decided: June 8, 1988.
IN RE: ORDINANCE NO. 1-9-86, LOGAN TOWNSHIP, BLAIR COUNTY, PENNSYLVANIA. WARD ENTERPRISES, INC., APPELLANT
Appeal from the Order of the Court of Common Pleas of Blair County, in the case of In Re: Ordinance No. 1-9-86 Logan Township, Blair County, Pennsylvania, No. 285 C.P. 1986.
Beverly J. Mears, with her, Charles P. Wasovich and Alexander A. Notopoulos, Goodman, Notopoulos, Silverman, Croyle, Wasovich & Mears, for appellant.
Karen L. Steele, Leopold, Eberhardt & Goldstein, for appellee.
Judges Craig and Barry, and Senior Judge Kalish, sitting as a panel of three. Opinion by Senior Judge Kalish.
[ 116 Pa. Commw. Page 641]
Appellant, Ward Enterprises, Inc., appeals an order of the Court of Common Pleas of Blair County which sustained the preliminary objections of appellee, Township of Logan (Township), and dismissed appellant's complaint. We affirm.
On January 9, 1986, the Board of Supervisors of Logan Township passed an ordinance regulating the use and location of storage trailers within the Township. Appellant filed a complaint in the common pleas court pursuant to section 702, cl.XXV of The Second Class Township Code (Code), Act of May 1, 1933, P.L. 103, as amended, added by the Act of April 27, 1945, P.L. 319,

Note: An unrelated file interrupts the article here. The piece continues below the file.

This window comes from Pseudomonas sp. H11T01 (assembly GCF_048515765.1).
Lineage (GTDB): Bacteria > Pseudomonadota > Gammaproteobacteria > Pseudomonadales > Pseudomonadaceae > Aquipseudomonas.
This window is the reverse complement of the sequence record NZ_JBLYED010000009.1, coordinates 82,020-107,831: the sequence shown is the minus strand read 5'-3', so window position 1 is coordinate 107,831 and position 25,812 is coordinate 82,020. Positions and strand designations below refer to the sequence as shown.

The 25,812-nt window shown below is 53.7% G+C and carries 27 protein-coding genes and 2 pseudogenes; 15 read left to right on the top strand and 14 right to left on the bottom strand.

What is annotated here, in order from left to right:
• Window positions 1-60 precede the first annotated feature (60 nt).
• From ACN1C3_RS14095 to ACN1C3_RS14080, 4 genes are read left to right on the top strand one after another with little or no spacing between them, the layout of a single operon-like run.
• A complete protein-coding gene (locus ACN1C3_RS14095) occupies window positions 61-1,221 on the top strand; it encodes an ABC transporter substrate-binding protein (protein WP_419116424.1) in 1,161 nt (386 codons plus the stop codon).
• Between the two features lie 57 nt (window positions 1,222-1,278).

[ 116 Pa. Commw. Page 642]
will bar recovery due to lack of subject matter jurisdiction. In Roeder v. Hatfield Borough Council, 439 Pa. 241, 266 A.2d 691 (1970), our Supreme Court, in construing sections or ordinances containing language similar to 53 P.S. § 65741, stated that "we have consistently held that the only questions the court . . . can consider relate to defects in the process of enactment of the ordinance and that it has no jurisdiction to decide substantive issues concerning the ordinance's validity." Id. at 245, 266 A.2d at 694. As the Court indicated, the purpose is to provide a fast and efficient method of questioning the procedure involved in the adoption of an ordinance.
While the failure to attach a map, plan or drawing may affect the substantive issue of whether the ordinance is unconstitutionally vague, it has no procedural effect on the mechanics used in enacting the ordinance. Appellant was not deprived of a legal remedy when the proper procedure was followed. Indeed, the record shows that appellant has instituted an action for a declaratory judgment in which it does raise the substantive issue of vagueness.
Accordingly, we affirm the order of the trial court.
Now, June 8, 1988, the order of the Court of Common Pleas of Blair County, No. 285 C.P. 1986, dated March 25, 1987, is affirmed.
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